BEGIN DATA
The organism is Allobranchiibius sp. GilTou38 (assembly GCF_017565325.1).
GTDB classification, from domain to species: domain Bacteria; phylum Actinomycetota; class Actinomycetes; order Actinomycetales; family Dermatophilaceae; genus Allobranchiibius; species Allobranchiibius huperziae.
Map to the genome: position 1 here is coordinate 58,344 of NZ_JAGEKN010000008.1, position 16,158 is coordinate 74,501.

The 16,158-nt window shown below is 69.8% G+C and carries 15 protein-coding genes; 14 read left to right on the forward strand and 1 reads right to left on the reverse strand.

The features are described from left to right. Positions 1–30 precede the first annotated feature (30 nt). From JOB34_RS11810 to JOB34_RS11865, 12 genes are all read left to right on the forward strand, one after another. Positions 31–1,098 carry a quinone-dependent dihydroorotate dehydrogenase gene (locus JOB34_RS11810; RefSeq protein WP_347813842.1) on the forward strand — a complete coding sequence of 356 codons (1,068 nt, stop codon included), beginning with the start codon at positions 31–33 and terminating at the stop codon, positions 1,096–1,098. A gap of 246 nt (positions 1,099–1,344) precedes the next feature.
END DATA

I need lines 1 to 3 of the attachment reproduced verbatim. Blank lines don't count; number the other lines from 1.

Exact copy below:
The organism is Allobranchiibius sp. GilTou38 (assembly GCF_017565325.1).
GTDB classification, from domain to species: domain Bacteria; phylum Actinomycetota; class Actinomycetes; order Actinomycetales; family Dermatophilaceae; genus Allobranchiibius; species Allobranchiibius huperziae.
Map to the genome: position 1 here is coordinate 58,344 of NZ_JAGEKN010000008.1, position 16,158 is coordinate 74,501.